Narendra Modi and Tony Abbott explicitly defined energy as a “central pillar” of the India-Australia economic relationship in their joint statement this week.
That’s a good sign, but if they want to make a truly significant contribution to the long-term economic and social benefit of India and Australia, then they need to deliver forcefully and quickly on the commitment they made to work together on clean coal technology.
An emphasis on utility-scale carbon capture and storage (CCS) projects in India would be a good place to start. With 1.93 billion tonnes of carbon dioxide emissions last year (5.5 per cent of the global total), India does not yet match China’s massive 9.52 billion tonnes (27.1 per cent), but it is headed in the same direction and by 2025 could be the world’s biggest coal importer. Much of that coal will come from Australia.
India has a large domestic coal industry, but it relies heavily on imported coal for its energy needs from Indonesia, Australia, South Africa and Kazakhstan. If the Modi-Abbott embrace holds true, then Australia is going to be an increasingly important energy supplier for India, both in thermal coal and liquefied natural gas (LNG).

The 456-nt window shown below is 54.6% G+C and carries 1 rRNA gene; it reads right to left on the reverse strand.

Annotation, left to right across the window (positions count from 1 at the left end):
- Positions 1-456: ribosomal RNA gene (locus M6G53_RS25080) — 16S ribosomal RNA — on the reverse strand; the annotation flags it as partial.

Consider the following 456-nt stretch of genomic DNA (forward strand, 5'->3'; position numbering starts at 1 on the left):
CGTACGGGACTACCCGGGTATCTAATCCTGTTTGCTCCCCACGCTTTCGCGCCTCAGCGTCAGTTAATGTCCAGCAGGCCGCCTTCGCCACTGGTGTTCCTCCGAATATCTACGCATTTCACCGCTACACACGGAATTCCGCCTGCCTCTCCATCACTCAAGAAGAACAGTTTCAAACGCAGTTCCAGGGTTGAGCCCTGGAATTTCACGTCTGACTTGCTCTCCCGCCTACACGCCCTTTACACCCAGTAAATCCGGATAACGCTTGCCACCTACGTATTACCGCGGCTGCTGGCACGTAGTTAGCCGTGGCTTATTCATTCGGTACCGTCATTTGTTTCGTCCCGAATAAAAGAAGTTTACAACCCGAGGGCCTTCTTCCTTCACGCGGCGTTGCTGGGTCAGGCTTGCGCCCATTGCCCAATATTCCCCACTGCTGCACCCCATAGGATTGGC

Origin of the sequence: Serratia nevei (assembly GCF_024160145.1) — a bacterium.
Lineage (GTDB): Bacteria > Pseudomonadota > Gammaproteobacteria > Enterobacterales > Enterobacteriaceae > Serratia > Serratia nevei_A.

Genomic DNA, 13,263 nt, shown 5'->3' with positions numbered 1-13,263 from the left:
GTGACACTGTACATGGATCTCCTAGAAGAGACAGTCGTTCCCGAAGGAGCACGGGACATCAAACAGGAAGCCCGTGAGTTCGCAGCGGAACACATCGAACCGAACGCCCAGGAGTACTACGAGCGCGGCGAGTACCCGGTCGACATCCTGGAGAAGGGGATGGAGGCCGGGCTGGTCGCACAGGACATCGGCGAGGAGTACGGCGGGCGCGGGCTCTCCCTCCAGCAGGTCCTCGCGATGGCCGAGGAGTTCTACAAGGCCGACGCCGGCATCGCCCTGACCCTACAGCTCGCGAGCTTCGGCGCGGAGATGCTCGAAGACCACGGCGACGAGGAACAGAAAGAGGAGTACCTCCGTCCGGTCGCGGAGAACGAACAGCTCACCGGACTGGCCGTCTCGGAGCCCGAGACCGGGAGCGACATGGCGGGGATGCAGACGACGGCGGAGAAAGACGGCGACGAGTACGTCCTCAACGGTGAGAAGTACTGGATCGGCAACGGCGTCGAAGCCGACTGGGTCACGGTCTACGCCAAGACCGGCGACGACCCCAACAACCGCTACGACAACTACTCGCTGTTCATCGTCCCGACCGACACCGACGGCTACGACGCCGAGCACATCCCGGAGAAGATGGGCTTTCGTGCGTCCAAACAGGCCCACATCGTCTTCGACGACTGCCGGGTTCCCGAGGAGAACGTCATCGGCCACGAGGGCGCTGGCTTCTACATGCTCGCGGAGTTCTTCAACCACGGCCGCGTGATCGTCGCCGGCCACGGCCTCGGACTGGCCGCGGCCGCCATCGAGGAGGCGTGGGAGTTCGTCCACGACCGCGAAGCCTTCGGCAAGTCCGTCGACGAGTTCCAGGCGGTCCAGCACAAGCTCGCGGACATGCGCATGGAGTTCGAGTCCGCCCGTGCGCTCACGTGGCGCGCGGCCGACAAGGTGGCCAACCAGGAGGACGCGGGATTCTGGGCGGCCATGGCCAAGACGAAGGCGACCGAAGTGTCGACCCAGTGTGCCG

Modi told his Australian audience that he wanted all Indians to have access to electricity generated in a way that “does not cause our glaciers to melt.” While the opponents of coal see that as the go sign for renewables, the reality is that coal is not going to disappear from India’s energy equation any time soon. It now generates 60 per cent of Indian electricity, and while that share may fall to 50 per cent between 2025 and 2030, the actual volume of coal consumed will not decline, because most of India suffers from a power supply shortage. Modi’s home state of Gujarat is one of the few parts of India with a power surplus – a result of Modi’s pro-business policies and his encouragement of groups such as Adani and Tata to build large coal-fired power stations there. He has also given strong backing to the solar power industry
But even with a substantial investment in domestic oil and gas, LNG imports, nuclear, hydro, solar and wind power, Modi knows that India will have to rely on coal-fired power stations for its electricity and industrial needs for years to come. It simply lacks the infrastructure, the smart technology, the time and the money to move too far from coal too soon. To say that coal globally is in structural decline ignores the development aspirations of a multitude of nations. India, for example, is still way behind China on the development path, and as many as 300 million of its 1.3 billion people lack access to the affordable, reliable power that coal can deliver.